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 By Tawanda Maguze

My debut appearance at the African School on Internet Governance (AfriSIG) 2017 was certainly an eye opener in respect of a lot of very important issues related to internet governance, without doubt one of best spaces to start engaging with internet governance issues on continental level.

Distinctively, AfriSIG is a rich melting-pot of professional backgrounds, nationalities, ages, expertise and many other persuasions. This in my view made for very rich ground for networking and getting a multidimensional feel of internet governance issues across Africa under one roof.

But by far my take-back-home session was cybersecurity. I must note here that from the onset the conversation starter ringing in my head was: Should cybersecurity even be an issue of concern for the average users of the internet here in Africa? Could we probably have other “more important” issues to be addressing expeditiously and leave this for some time in the future? The conversations during the school, while very insightful, only cast me farther away from answering these questions.

I have always wanted to engage with this topic and learned as much as I could, and of course, it just simply sounds cool, more like something out of a science-fiction movie. It is exactly for this sci-fi feel that makes it an issue for me. Cybersecurity is a secondary issue that is quite easily subordinated to access here in Africa. Progressive conversations during AfriSIG 2017 built and supported the feel of a lopsided focus on the internet governance aspect, in the cybersecurity debate. My sense is an asymmetrical focus around consensus building on terminology and legislative approaches. In my view, some really high-level issues, versus basic literacy on how to safely navigate online spaces. If the ratification of cybersecurity conventions is anything to go by, then the debate on cybersecurity is really still stuck up there in international diplomacy clouds.

When it comes to the high-level conversations, ordinary consumers/users are more or less just passive audiences. This may justifiably be so, because more than anything ordinary internet users lack either the means or the comprehension capability to participate in the “conversations that matter” covering the issues that affect them most. What is undeniable, however, is that conversations about the internet in Africa, particularly the least developed regions, circle mainly around access and connectivity, and yet security as a theme should be running in parallel.

Internet users are no longer just consumers of online content, but also producers, something a colleague at the AfriSIG2017 school referred to as prosumers, fashioned from the two words producers and consumers. These prosumers are definitely relevant and often the missing voices in the high-level dialogues on cybersecurity issues, shaping internet governance. So, at the end of the day it’s not a question of whether internet users should be concerned with cybersecurity issues or not, but rather how cybersecurity can run parallel with other immediate issues such as access.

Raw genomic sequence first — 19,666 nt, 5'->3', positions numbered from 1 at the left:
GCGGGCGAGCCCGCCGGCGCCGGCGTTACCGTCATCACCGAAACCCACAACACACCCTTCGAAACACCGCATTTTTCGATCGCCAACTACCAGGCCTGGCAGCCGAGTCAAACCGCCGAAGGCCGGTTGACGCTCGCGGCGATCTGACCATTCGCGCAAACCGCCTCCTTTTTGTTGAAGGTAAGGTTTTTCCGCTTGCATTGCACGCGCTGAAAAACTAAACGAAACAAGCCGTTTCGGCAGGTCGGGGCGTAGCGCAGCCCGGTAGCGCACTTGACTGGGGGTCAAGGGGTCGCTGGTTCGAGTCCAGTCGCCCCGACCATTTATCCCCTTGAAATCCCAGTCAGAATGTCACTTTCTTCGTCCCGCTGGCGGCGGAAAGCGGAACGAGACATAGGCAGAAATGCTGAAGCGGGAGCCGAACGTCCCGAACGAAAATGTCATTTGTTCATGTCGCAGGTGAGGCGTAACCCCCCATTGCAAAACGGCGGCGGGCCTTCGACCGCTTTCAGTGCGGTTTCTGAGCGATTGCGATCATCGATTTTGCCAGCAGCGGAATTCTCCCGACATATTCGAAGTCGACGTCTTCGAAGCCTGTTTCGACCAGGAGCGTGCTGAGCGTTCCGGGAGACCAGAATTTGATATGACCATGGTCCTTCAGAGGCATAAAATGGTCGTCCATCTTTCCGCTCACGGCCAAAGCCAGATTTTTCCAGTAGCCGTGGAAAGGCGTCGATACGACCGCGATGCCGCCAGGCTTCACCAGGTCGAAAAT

There is arguably an unavoidable interest in the centrality of cybersecurity issues to general human development in Africa, where the achievement of the Sustainable Development Goals will hinge on leveraging ICTs and the internet. Some simple examples relate to how Africa leads the world in money transfers using mobile phones, with 14% of all Africans receiving money through mobile transfers as quoted in the Symantec 2016 Africa Cyber Security 2016 report. Zimbabwe’s Ecocash, One Wallet, Telecash, as well as Kenya’s M-Pesa and many other examples across Africa, certainly paint a picture of hope of how Africa is potentially leapfrogging itself into some future alongside global leaders such as Europe and the United States. Cybersecurity becomes a more critical issue when one considers how ICTs, connected online, have the potential to contribute to growth in areas such as health (telemedicine), education (resource access) and energy. Public dialogue on cybersecurity should therefore be an absolute priority.

So then what’s my point from all the reflection I made during AfriSIG 2017?

Well, simply put, ordinary internet users have not been sufficiently included in the cybersecurity conversations. They lack the means and capability to participate properly and ultimately cannot afford to be part of the process. The “prosumer” is the most important stakeholder in a multistakeholder process. The language and content of discussions on cybersecurity need to be understandable to everyone.